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The Scorpions vs The Hawks – A Royal Battle

The Constitutional Court judgment handed down on Thursday last week involving Glenister versus the President of the Republic of South Africa, is undoubtedly a landmark judgement that is likely to spawn important political and constitutional consequences. It is probably one of the most significant, if not the most important judgment, handed down by the Constitutional Court, since its inception in 1994. The fundamental issue in this case is whether national legislation that established the Directorate for Policy Crime Investigation, colloquially designated as the Hawks (DPCI), and simultaneously disestablished the Directorate of Special Operations, known as the Scorpions(DSO), was unconstitutional or not.

In a bold, convincing and well reasoned judgment, Deputy Chief Justice Moseneke and Judge Cameron, in which three other Constitutional Court judges concurred, for the majority of the Court, ruled that Chapter 6 of the South African Police Service Act 68 of 1995 as amended, was incompatible with the Constitution in that it fails to secure a sufficient degree of independence for the DPSI. In this regard the Court made two cardinal findings:

    1. Firstly, it holds that the Constitution obligates the state to establish and maintain an independent body to combat corruption and organised crime. This seminal obligation can be clearly inferred from both the Constitution and international law treaties which are binding on the South African state. The Court was at pains to declare that endemic corruption undermines the very fabric of the rights, enshrined in our Bill of Rights and thereby imperils our fledgling democracy. Furthermore, the Court points out that a raft of international law instruments dealing with the combating of corruption have been approved by our Parliament and are consequently binding on the state. These require an anti-corruption unit that is sufficiently independent and that the DPSI is manifestly wanting in this regard.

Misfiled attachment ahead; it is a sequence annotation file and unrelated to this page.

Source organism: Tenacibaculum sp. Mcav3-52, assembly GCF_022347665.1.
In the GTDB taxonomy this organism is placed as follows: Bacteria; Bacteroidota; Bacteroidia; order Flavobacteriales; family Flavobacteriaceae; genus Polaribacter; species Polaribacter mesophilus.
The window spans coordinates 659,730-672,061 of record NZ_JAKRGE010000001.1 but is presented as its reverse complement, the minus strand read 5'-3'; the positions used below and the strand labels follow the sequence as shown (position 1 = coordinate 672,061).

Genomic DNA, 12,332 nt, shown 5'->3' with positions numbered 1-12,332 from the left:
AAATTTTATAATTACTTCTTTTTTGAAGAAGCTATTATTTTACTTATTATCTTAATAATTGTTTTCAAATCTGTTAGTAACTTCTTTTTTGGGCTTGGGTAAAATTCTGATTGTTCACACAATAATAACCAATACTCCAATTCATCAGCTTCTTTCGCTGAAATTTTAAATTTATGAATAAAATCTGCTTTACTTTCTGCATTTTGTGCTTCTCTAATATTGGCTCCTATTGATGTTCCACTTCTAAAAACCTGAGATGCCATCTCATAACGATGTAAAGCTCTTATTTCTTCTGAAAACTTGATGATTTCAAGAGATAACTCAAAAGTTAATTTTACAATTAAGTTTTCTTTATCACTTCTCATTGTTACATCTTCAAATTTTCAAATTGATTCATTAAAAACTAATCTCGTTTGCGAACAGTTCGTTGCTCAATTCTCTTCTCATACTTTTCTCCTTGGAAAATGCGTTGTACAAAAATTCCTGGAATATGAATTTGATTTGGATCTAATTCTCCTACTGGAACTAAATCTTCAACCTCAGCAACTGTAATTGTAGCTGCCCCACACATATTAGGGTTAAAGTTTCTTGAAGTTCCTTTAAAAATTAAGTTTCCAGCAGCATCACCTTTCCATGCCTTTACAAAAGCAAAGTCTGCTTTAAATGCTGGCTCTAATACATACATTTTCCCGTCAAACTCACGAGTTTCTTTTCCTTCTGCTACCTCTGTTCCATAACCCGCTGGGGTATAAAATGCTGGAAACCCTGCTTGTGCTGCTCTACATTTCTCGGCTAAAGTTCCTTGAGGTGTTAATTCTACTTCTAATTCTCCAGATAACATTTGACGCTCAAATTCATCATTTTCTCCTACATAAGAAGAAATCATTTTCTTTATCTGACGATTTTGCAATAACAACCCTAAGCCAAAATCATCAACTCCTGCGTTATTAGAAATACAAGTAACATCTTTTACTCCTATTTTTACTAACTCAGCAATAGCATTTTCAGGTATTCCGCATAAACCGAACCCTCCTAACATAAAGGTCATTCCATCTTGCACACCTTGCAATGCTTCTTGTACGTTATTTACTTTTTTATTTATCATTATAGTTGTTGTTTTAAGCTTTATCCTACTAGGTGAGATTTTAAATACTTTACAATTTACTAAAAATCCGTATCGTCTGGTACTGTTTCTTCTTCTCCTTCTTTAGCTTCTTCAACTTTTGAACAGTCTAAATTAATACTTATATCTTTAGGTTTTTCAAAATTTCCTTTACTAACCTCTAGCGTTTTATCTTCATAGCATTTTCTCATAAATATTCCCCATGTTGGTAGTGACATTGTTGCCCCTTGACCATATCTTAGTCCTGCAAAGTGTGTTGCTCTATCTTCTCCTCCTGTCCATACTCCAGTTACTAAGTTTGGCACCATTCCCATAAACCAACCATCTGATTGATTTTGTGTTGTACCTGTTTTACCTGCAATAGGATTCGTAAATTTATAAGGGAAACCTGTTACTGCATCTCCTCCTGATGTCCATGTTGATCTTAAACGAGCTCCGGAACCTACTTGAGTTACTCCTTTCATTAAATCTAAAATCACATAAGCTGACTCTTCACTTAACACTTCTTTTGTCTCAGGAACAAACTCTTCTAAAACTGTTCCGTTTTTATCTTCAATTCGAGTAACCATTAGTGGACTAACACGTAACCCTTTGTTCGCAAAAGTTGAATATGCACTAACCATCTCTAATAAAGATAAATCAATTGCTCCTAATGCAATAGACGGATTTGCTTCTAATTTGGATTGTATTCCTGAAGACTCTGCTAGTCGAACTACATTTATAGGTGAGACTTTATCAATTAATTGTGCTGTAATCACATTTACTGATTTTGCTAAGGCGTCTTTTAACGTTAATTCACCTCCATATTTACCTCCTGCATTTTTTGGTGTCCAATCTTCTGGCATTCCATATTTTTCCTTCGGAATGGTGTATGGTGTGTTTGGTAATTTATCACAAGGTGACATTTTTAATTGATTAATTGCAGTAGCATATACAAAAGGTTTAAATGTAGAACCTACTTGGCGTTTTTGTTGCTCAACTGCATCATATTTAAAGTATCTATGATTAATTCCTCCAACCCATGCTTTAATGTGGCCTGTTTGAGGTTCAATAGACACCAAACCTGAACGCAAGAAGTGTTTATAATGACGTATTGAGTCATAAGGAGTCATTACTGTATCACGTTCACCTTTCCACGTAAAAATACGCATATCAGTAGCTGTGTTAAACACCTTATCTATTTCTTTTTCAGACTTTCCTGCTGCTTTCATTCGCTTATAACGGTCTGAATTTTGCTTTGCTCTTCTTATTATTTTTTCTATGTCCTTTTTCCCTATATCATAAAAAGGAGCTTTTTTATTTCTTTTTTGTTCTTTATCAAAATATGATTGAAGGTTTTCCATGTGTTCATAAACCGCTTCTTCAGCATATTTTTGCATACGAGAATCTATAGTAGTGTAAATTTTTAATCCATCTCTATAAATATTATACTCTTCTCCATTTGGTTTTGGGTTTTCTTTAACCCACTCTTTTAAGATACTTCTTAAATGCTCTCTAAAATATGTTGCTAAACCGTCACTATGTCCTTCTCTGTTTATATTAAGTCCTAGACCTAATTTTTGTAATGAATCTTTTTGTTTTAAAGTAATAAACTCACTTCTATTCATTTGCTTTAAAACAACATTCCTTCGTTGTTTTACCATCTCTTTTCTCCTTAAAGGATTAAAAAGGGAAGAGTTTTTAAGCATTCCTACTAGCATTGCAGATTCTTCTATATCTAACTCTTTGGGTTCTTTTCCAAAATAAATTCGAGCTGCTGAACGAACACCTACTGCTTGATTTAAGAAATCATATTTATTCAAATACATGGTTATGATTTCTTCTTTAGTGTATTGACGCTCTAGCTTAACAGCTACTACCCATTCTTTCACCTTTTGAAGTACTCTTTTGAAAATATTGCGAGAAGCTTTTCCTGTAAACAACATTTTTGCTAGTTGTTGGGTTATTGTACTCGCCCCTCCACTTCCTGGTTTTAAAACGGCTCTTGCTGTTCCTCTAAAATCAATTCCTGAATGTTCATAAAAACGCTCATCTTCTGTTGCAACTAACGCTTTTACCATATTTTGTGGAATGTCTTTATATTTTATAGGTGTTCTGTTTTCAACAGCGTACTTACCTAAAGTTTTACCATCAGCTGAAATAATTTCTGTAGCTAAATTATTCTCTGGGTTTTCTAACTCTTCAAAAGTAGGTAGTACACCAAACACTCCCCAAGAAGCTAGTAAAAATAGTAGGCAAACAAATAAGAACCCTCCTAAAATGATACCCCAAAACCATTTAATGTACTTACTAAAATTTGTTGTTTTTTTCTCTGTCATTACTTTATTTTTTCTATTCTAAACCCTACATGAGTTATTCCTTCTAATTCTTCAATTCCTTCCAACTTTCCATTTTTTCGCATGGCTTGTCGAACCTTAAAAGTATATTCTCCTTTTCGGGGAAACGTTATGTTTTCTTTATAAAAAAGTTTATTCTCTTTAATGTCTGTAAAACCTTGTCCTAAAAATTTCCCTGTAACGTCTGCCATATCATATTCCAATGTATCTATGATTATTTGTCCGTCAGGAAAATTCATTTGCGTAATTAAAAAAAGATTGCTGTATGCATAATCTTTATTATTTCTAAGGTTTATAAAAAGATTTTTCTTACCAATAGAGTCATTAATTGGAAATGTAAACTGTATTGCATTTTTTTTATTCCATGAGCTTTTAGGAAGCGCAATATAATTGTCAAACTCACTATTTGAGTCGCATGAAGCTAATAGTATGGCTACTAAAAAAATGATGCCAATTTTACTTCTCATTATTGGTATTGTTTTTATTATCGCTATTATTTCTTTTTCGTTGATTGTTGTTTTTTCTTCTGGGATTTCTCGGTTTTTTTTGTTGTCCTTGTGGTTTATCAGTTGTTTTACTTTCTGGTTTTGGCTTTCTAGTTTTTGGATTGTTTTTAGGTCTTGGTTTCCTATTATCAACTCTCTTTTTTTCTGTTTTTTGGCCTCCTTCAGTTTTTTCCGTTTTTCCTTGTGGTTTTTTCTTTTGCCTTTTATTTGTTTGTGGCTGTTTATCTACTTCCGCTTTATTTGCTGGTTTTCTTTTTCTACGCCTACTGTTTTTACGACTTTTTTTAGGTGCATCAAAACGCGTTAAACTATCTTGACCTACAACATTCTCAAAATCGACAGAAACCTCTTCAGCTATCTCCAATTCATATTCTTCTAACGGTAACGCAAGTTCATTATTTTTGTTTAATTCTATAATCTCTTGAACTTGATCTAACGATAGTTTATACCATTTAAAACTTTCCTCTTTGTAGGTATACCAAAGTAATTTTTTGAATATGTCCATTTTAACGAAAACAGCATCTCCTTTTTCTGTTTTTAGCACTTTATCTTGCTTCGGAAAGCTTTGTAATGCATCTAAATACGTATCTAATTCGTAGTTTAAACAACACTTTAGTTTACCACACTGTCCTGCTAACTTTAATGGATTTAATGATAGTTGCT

2. Secondly, the Court held that the DPSI was not sufficiently insulated from patent political influence in its structure and functioning. The reason for this is that the relevant legislation requires that the DPCI’s activities must be co-ordinated by the Cabinet and that a Ministerial Committee may determine policy guidelines in respect of its functioning, as well as national prosecuting offences. By the very nature of such oversight, it was held that the DPSI is vulnerable to political interference and inimical to genuine independence. It also found that the members of DPSI lacked the kind of security of tenure required for such independence.
      The Court therefore upheld the appeal, and declared the offending provisions establishing the DPSI constitutionally invalid and suspended the declaration of invalidity for 18 months in order to give Parliament the opportunity to remedy the defect.
      In a minority judgment delivered by Chief Justice Ngcobo, in which three other Constitutional Court judges concurred, it is held that the Constitution does not obligate the state to establish an independent corruption-fighting unit. He held further in his judgment that there were indeed sufficient institutional and legal mechanisms to prevent undue interference and guarantee the independence of the DPSI. The judgment lacks the perceptive insight and profundity of the majority judgment.